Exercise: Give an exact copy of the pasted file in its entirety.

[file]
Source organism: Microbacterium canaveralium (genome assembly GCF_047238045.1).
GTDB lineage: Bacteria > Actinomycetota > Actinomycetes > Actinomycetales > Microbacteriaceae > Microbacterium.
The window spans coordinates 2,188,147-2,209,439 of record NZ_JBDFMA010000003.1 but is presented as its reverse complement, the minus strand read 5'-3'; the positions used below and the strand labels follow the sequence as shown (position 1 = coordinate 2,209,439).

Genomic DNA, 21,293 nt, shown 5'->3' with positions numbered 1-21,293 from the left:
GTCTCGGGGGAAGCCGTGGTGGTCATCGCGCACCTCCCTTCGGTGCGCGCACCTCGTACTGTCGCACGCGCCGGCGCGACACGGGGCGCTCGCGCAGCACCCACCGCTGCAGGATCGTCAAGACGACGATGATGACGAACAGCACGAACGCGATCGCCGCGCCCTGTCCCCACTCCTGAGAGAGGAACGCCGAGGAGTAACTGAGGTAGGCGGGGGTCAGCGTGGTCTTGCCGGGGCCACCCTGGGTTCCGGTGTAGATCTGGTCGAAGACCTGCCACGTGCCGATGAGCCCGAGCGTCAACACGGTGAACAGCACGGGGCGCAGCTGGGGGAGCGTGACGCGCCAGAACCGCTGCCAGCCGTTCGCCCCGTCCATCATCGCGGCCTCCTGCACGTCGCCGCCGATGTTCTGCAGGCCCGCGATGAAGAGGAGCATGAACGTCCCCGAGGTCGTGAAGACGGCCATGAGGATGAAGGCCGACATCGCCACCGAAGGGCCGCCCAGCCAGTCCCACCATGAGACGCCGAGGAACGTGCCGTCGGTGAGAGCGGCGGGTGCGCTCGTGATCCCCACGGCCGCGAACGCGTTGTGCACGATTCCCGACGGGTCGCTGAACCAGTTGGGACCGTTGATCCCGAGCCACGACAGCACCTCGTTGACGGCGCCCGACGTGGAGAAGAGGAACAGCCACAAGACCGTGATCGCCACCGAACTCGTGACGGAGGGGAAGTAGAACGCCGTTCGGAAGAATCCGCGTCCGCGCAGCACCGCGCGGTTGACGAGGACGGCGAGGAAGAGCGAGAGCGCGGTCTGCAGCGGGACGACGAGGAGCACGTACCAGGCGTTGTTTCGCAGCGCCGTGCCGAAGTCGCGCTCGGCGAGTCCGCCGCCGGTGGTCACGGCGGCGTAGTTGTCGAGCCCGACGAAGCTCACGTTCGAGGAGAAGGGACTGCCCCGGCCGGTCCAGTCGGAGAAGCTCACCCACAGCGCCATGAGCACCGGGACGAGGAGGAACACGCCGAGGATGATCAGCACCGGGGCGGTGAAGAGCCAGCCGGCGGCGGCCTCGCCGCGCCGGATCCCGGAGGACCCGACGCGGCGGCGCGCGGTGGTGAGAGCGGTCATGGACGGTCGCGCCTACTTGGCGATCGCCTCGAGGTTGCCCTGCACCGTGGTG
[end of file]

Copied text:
Source organism: Microbacterium canaveralium (genome assembly GCF_047238045.1).
GTDB lineage: Bacteria > Actinomycetota > Actinomycetes > Actinomycetales > Microbacteriaceae > Microbacterium.
The window spans coordinates 2,188,147-2,209,439 of record NZ_JBDFMA010000003.1 but is presented as its reverse complement, the minus strand read 5'-3'; the positions used below and the strand labels follow the sequence as shown (position 1 = coordinate 2,209,439).

Genomic DNA, 21,293 nt, shown 5'->3' with positions numbered 1-21,293 from the left:
GTCTCGGGGGAAGCCGTGGTGGTCATCGCGCACCTCCCTTCGGTGCGCGCACCTCGTACTGTCGCACGCGCCGGCGCGACACGGGGCGCTCGCGCAGCACCCACCGCTGCAGGATCGTCAAGACGACGATGATGACGAACAGCACGAACGCGATCGCCGCGCCCTGTCCCCACTCCTGAGAGAGGAACGCCGAGGAGTAACTGAGGTAGGCGGGGGTCAGCGTGGTCTTGCCGGGGCCACCCTGGGTTCCGGTGTAGATCTGGTCGAAGACCTGCCACGTGCCGATGAGCCCGAGCGTCAACACGGTGAACAGCACGGGGCGCAGCTGGGGGAGCGTGACGCGCCAGAACCGCTGCCAGCCGTTCGCCCCGTCCATCATCGCGGCCTCCTGCACGTCGCCGCCGATGTTCTGCAGGCCCGCGATGAAGAGGAGCATGAACGTCCCCGAGGTCGTGAAGACGGCCATGAGGATGAAGGCCGACATCGCCACCGAAGGGCCGCCCAGCCAGTCCCACCATGAGACGCCGAGGAACGTGCCGTCGGTGAGAGCGGCGGGTGCGCTCGTGATCCCCACGGCCGCGAACGCGTTGTGCACGATTCCCGACGGGTCGCTGAACCAGTTGGGACCGTTGATCCCGAGCCACGACAGCACCTCGTTGACGGCGCCCGACGTGGAGAAGAGGAACAGCCACAAGACCGTGATCGCCACCGAACTCGTGACGGAGGGGAAGTAGAACGCCGTTCGGAAGAATCCGCGTCCGCGCAGCACCGCGCGGTTGACGAGGACGGCGAGGAAGAGCGAGAGCGCGGTCTGCAGCGGGACGACGAGGAGCACGTACCAGGCGTTGTTTCGCAGCGCCGTGCCGAAGTCGCGCTCGGCGAGTCCGCCGCCGGTGGTCACGGCGGCGTAGTTGTCGAGCCCGACGAAGCTCACGTTCGAGGAGAAGGGACTGCCCCGGCCGGTCCAGTCGGAGAAGCTCACCCACAGCGCCATGAGCACCGGGACGAGGAGGAACACGCCGAGGATGATCAGCACCGGGGCGGTGAAGAGCCAGCCGGCGGCGGCCTCGCCGCGCCGGATCCCGGAGGACCCGACGCGGCGGCGCGCGGTGGTGAGAGCGGTCATGGACGGTCGCGCCTACTTGGCGATCGCCTCGAGGTTGCCCTGCACCGTGGTG